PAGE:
Fossil and Crystal news
Recently, the fossil world has been taken by storm via a series of fascinating discoveries, particularly of rare dinosaur fossils that have shed light on important evolutionary processes.
A landmark discovery has taken place recently: within the jaw of a duck-billed dwarf dinosaur (hadrosaur), the first ever facial tumour in a fossil has been found. This 69 million years old specimen sourced from Transylvania, Romania is named Telmatosaurus transsylvanicus. Micro-CT scans conducted in Switzerland unveiled the ‘ameloblastoma’, a non-cancerous tumour that afflicted the dinosaur’s jaw. This rare condition can also affect the jaws of humans, leading expert palaeopathologist Dr Bruce Rothschild to comment that “we have more in common with dinosaurs than previously realised”.
Another fascinating fossil find has occurred in China. What could possibly be the oldest herbivorous marine reptile, Atopodentatus unicus, which lived 242-244 million years ago in the seas of China, has finally been correctly identified due to the discovery of a new fossil. With a hammer-shaped skull, the creature gained its nutrition by sucking up aquatic plants like a vacuum cleaner. It was previously thought that the organism had a differently shaped skull and fed carnivorously on invertebrates, rather than plants.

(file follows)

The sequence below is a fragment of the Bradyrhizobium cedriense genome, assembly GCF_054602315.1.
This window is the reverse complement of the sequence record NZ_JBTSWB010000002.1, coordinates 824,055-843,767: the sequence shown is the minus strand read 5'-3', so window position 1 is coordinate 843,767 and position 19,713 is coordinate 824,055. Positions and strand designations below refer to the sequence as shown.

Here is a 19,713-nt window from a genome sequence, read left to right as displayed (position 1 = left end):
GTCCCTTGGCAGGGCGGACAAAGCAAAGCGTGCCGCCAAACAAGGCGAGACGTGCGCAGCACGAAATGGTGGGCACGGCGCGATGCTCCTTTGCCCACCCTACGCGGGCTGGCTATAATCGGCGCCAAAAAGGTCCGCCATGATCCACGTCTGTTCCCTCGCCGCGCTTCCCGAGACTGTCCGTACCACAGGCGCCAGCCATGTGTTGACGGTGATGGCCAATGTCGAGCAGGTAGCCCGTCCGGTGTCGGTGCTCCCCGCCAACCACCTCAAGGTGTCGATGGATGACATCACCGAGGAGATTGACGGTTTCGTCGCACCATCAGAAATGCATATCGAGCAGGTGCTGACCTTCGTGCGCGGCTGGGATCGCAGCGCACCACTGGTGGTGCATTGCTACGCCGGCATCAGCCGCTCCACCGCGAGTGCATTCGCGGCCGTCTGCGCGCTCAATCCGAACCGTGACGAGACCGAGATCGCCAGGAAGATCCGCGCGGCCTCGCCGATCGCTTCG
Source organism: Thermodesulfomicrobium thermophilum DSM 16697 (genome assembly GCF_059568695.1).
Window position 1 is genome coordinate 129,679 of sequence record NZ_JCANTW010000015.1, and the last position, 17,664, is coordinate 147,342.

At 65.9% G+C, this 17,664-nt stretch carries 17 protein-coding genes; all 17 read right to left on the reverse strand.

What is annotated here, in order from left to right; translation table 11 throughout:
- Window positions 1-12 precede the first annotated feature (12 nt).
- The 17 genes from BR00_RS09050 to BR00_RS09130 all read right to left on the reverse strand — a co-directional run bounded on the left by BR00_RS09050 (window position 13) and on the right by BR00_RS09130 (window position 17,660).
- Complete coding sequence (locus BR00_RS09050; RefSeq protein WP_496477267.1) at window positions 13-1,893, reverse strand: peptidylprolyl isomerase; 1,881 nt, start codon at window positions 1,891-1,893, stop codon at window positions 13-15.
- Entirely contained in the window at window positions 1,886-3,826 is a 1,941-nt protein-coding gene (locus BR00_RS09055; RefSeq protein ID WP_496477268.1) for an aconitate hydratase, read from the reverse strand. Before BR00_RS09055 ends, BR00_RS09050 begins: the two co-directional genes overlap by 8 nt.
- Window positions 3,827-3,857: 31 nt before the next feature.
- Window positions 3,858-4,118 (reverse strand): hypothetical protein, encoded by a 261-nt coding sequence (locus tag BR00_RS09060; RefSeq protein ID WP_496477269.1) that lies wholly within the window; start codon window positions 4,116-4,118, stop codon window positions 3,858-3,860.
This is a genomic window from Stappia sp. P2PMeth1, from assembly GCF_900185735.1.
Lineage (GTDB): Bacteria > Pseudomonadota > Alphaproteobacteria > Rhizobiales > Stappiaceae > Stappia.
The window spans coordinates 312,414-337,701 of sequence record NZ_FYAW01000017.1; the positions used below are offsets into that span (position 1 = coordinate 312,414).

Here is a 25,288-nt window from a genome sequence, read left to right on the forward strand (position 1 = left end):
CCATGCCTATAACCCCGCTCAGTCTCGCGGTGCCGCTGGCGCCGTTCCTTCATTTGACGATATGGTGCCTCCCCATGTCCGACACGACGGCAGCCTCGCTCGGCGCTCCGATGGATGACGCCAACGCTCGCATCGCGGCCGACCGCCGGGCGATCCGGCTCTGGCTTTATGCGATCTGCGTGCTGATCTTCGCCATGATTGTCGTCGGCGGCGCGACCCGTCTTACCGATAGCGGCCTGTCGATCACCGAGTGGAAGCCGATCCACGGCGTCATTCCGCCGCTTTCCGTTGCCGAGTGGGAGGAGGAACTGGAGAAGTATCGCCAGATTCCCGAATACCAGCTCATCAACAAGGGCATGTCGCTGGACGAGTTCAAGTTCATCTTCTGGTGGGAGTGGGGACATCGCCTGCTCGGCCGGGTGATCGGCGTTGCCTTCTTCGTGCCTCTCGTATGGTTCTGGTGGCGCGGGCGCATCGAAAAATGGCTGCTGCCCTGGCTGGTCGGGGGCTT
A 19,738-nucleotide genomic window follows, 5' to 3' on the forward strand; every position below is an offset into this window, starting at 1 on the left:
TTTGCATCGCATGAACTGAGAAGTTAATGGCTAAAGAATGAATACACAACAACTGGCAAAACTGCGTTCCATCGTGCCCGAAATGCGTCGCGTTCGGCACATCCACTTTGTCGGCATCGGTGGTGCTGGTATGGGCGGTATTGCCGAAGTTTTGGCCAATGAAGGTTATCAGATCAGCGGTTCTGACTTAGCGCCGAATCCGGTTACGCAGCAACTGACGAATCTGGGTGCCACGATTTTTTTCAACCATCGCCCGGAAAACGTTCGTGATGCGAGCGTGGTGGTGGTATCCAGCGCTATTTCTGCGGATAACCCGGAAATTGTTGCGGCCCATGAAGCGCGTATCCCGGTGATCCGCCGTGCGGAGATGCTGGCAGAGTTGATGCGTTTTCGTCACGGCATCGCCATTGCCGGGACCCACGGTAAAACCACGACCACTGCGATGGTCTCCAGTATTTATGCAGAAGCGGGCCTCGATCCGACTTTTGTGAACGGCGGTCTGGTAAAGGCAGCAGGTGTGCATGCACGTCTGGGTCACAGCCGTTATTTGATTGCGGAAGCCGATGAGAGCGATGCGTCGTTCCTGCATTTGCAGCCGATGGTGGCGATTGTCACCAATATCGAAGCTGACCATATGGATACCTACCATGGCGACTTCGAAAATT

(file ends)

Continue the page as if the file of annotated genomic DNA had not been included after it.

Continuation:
Scientists have gained more insight into evolution thanks to a new fossil find. 500 million years old: the incredibly rare fossils of an ancient sea-worm, Oesia, are providing yet more evidence for evolutionary processes that culminated in the origin of mankind. For a long time it was thought that fossilised tubes found on the seabed of the Canadian Rockies were the remains of seaweed, but recently their true identity has been discovered: they were in fact protective shells created and inhabited by Oesia worms. This discovery, made by an international team of researchers led by Karma Nanglu from the University of Toronto, is highly important for it confirms that Oesia worms were primitive hemichordates. Hemichordates are a part of a larger group of organisms called deuterostomes, which also comprises the separate vertebrates group, which humans are classified as. Through studying hemichordates such as Oesia, scientists can further understand how all deuterostomes, including humans, evolved. The findings that Oesia was a filter-feeder have provided crucial evidence that the common ancestor from which both Oesia and humans evolved was also a filter-feeder, enlightening scientists about the way in which early life forms functioned.
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